Elks groundskeeping by the numbers

103: sprinklers in Vince Genna Stadium

16,300: gallons of water used in a 21⁄2-hour nightly ­sprinkler cycle

$2,000: monthly water bills during summer months

40: 50-pound bags, or one ton, of chalk per year, costing $300

2: pallets of mound clay per year, costing $800

130: cans of paint for foul lines and logos per year

It is four days before Vince Genna Stadium, home of the Bend Elks, hosts the West Coast League’s All-Star Game. The team is on the road on this Friday morning, but the Elks’ general manager, Michael Hirko, and facilities director, Taylor McEuin, are at the stadium, discussing the possibility of having a special pattern mowed into the outfield grass for Tuesday’s league showcase event.

“We want to try to mow a star in the outfield, but we don’t know if that’s going to work or not,” McEuin says. “We’ve never really had to do a pattern that’s a little more obscure like that.”

Hirko and McEuin are the two-man team that tackles much of the groundskeeping work at Vince Genna, from replacing broken sprinkler heads to fertilizing the outfield. Hirko admits it is a bit unusual for a baseball higher-up such as himself to perform these tasks, but it saves the Elks money to have him and McEuin do many of the jobs themselves.

Besides, the pair say, they might be the best people for the job, since they have performed menial labor since they were young teens working summer jobs at Genna Stadium.

“He’s worked around here forever, I’ve worked around here forever, so we know what to do,” Hirko says.

“That’s why we don’t want to source it out to someone else, because we’d probably just have to do it anyways,” McEuin says, chuckling. “It’s just a whole lot easier for us to do it than teach someone else to do it.”

Hirko says he and ­McEuin usually do different groundskeeping tasks each day before games. For example, on the opening day of a series, they will repaint the Elks logo on the field. About three times a week, they will mow the outfield and infield grass. But during a stretch like last week, when the Elks were out of town for several straight days, Hirko says he lets the grass grow out, so the dead grass can rise to the top and get easily mowed off.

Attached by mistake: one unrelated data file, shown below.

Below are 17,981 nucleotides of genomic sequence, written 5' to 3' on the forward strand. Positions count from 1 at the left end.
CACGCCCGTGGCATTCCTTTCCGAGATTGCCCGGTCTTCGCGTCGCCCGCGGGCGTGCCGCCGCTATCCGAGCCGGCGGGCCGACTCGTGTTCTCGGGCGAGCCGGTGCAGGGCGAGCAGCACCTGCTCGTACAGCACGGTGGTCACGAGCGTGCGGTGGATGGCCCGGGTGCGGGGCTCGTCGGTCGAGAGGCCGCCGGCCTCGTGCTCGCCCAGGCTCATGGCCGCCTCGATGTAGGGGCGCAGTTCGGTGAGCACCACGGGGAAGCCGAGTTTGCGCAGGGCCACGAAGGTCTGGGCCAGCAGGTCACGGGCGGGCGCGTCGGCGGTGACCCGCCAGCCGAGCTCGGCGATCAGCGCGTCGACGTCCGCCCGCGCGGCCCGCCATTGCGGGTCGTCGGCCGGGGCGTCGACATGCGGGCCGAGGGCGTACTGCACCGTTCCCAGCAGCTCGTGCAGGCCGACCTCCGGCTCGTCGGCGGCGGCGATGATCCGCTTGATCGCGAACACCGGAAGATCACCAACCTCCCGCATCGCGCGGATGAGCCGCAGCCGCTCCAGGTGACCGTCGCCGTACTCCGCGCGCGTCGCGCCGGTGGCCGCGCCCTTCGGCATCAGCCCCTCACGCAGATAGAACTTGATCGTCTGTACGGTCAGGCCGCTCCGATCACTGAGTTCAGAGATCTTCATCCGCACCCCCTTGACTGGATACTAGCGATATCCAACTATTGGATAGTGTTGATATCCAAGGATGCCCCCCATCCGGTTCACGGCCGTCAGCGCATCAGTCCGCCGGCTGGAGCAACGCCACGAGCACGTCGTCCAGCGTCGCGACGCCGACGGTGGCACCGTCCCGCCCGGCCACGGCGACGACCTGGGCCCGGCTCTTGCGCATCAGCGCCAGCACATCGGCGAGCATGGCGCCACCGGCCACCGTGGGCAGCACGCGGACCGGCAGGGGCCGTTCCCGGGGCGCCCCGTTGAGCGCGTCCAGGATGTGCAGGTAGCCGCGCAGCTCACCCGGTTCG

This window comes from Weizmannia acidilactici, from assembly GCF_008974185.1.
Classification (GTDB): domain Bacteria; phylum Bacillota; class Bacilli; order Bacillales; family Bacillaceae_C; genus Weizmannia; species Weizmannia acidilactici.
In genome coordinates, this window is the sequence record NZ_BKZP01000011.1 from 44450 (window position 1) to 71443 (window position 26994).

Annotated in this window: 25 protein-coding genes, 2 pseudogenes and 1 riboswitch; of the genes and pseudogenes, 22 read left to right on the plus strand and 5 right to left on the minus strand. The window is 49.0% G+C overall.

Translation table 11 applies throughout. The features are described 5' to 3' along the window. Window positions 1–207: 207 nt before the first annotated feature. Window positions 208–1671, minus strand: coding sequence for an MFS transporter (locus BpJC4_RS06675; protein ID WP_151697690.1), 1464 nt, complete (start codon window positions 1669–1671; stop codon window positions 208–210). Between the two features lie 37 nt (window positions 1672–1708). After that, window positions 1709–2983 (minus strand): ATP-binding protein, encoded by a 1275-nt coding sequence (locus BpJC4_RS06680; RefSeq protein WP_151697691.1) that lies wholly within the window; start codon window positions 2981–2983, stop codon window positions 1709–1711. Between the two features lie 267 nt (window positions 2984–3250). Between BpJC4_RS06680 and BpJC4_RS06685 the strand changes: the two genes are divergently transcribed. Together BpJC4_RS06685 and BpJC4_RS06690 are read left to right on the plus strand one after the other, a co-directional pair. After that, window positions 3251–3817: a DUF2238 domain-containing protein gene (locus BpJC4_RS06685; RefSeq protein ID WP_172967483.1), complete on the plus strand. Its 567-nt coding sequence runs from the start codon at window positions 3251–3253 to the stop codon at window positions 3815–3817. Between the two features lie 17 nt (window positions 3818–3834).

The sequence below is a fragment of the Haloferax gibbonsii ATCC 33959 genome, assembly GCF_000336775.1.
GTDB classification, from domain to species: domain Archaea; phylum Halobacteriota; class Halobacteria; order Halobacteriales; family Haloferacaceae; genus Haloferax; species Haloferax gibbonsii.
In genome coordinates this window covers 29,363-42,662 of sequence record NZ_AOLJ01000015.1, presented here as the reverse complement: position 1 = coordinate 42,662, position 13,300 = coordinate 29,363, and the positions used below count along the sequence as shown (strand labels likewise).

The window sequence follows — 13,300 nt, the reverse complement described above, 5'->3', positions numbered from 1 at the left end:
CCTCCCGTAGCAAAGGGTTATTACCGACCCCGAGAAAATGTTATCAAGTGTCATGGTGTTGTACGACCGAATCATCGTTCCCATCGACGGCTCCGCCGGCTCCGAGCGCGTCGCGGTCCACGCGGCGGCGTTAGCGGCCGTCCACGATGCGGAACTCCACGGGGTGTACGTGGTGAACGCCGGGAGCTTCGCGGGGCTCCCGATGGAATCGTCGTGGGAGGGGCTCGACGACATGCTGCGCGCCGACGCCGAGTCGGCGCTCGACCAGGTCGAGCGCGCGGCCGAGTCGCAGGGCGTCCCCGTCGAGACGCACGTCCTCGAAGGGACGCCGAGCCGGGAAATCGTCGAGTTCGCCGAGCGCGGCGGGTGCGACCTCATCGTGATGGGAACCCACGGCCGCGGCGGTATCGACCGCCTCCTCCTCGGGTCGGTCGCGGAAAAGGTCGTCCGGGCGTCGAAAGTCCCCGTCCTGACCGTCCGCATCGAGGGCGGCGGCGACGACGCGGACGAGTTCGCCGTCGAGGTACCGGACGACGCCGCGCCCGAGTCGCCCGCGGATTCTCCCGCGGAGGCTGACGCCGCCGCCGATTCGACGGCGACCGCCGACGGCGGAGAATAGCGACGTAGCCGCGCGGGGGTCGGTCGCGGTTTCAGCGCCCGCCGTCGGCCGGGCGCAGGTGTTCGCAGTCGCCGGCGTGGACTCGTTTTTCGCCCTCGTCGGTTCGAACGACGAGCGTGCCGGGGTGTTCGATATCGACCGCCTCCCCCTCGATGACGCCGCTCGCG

Mowing the outfield can take from 21⁄2 to five hours, depending on if they choose to use a more conventional riding mower or a higher-end Toro mower, Hirko explains. The infield grass takes only 20 minutes to mow.

Both Hirko and McEuin say the most annoying job is replacing sprinkler heads. There are 103 sprinklers distributed across the playing field at Genna Stadium — 88 of them in the outfield — and 10 heads have had to be replaced already this season. The cost is usually not too great, as most sprinkler heads are about $9 to $17, Hirko says. But putting the new head on requires digging 1 to 2 feet into the ground, then filling the hole and replacing the turf. The whole process can take about an hour for each head, and it can get messy.

“You have to dig down, then you get all muddy,” Hirko says. “But it’s just something you’ve gotta do.”

But although the sprinkler heads are a hassle to replace, starting the watering cycle is much simpler, as Hirko can control it from an app on his phone. He chuckles recalling that once he was even able to start the sprinkler system with the app while he was on vacation — in Rome.

With some aspects of groundskeeping at the stadium, even Elks coaches and players help out. Before games, players will take a fire hose to the infield dirt and base paths to keep down the dust. Coaches take turns chalking the foul lines along with Hirko and McEuin — the team goes through one ton of chalk each year, Hirko says. And most work involving the pitchers’ mound is left to the pitchers themselves, as each one has his own preferences.

“They do it how they like to do it,” Hirko says.

However, at the start of each season, the mound is rebuilt from scratch. According to Hirko, the Elks purchase two pallets of mound clay every year to rebuild the pitchers’ mound and redo the area around home plate, costing the team $800. They build a solid base for the mound, then put a top layer of dirt over it to create what fans see in the summer.

Of course, when you spend lots of time and money creating the mound, seeing pitchers dig at it throughout the season with metal cleats can drive you nuts, Hirko says.

“Pitchers like to make little holes for their kickoff, and when they land with their front foot, they kick out,” he says. “It’s kind of a huge pain — every time you see a pitcher start digging with their foot, it’s just money getting kicked out.”

Hirko says it is difficult to estimate annual groundskeeping costs for the Elks, as it varies year to year, though he guesses the amount is between $15,000 and $20,000 per year. Despite the price, Hirko says he is proud of the work he and McEuin do to make Genna Stadium ready for summer nights.

“It is not cheap to maintain the stadium and keep it looking green and healthy by any means,” Hirko wrote in an email. “But having a green luscious field is something that I take pride in and is something that I love to show off to the fans that come to all of our Bend Elks games.”

— Reporter: 541-617-7854, jhogan@bendbulletin.com

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